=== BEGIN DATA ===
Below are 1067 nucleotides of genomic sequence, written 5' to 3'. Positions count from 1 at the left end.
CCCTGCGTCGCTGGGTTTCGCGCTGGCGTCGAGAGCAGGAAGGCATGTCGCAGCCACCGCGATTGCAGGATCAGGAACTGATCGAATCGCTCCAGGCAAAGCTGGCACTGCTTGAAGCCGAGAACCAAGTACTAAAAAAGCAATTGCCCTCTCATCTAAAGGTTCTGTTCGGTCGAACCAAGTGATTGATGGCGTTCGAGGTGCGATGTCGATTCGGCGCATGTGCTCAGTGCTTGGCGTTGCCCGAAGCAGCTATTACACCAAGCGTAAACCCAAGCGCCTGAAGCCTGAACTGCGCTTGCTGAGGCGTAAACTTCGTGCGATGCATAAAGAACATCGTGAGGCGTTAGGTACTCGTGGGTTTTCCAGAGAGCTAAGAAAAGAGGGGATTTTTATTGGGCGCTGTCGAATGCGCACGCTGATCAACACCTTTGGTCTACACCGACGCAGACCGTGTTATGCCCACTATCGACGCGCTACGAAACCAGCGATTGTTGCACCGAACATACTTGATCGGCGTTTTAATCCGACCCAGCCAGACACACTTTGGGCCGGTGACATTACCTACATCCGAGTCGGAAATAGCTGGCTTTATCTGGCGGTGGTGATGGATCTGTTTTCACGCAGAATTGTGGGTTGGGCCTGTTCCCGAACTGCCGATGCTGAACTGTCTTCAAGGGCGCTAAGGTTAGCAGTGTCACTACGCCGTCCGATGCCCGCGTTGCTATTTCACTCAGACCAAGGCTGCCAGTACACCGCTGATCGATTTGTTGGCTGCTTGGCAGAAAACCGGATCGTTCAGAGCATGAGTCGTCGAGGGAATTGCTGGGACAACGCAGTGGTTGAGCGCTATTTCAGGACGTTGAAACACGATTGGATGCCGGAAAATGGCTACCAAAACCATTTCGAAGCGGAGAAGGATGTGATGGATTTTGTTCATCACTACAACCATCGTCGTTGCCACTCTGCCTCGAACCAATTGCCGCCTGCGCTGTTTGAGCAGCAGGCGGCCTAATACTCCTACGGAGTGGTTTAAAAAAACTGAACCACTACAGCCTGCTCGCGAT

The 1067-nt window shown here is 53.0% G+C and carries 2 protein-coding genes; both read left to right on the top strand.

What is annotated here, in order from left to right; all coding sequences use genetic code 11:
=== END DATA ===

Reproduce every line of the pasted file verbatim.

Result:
Below are 1067 nucleotides of genomic sequence, written 5' to 3'. Positions count from 1 at the left end.
CCCTGCGTCGCTGGGTTTCGCGCTGGCGTCGAGAGCAGGAAGGCATGTCGCAGCCACCGCGATTGCAGGATCAGGAACTGATCGAATCGCTCCAGGCAAAGCTGGCACTGCTTGAAGCCGAGAACCAAGTACTAAAAAAGCAATTGCCCTCTCATCTAAAGGTTCTGTTCGGTCGAACCAAGTGATTGATGGCGTTCGAGGTGCGATGTCGATTCGGCGCATGTGCTCAGTGCTTGGCGTTGCCCGAAGCAGCTATTACACCAAGCGTAAACCCAAGCGCCTGAAGCCTGAACTGCGCTTGCTGAGGCGTAAACTTCGTGCGATGCATAAAGAACATCGTGAGGCGTTAGGTACTCGTGGGTTTTCCAGAGAGCTAAGAAAAGAGGGGATTTTTATTGGGCGCTGTCGAATGCGCACGCTGATCAACACCTTTGGTCTACACCGACGCAGACCGTGTTATGCCCACTATCGACGCGCTACGAAACCAGCGATTGTTGCACCGAACATACTTGATCGGCGTTTTAATCCGACCCAGCCAGACACACTTTGGGCCGGTGACATTACCTACATCCGAGTCGGAAATAGCTGGCTTTATCTGGCGGTGGTGATGGATCTGTTTTCACGCAGAATTGTGGGTTGGGCCTGTTCCCGAACTGCCGATGCTGAACTGTCTTCAAGGGCGCTAAGGTTAGCAGTGTCACTACGCCGTCCGATGCCCGCGTTGCTATTTCACTCAGACCAAGGCTGCCAGTACACCGCTGATCGATTTGTTGGCTGCTTGGCAGAAAACCGGATCGTTCAGAGCATGAGTCGTCGAGGGAATTGCTGGGACAACGCAGTGGTTGAGCGCTATTTCAGGACGTTGAAACACGATTGGATGCCGGAAAATGGCTACCAAAACCATTTCGAAGCGGAGAAGGATGTGATGGATTTTGTTCATCACTACAACCATCGTCGTTGCCACTCTGCCTCGAACCAATTGCCGCCTGCGCTGTTTGAGCAGCAGGCGGCCTAATACTCCTACGGAGTGGTTTAAAAAAACTGAACCACTACAGCCTGCTCGCGAT

The 1067-nt window shown here is 53.0% G+C and carries 2 protein-coding genes; both read left to right on the top strand.

What is annotated here, in order from left to right; all coding sequences use genetic code 11: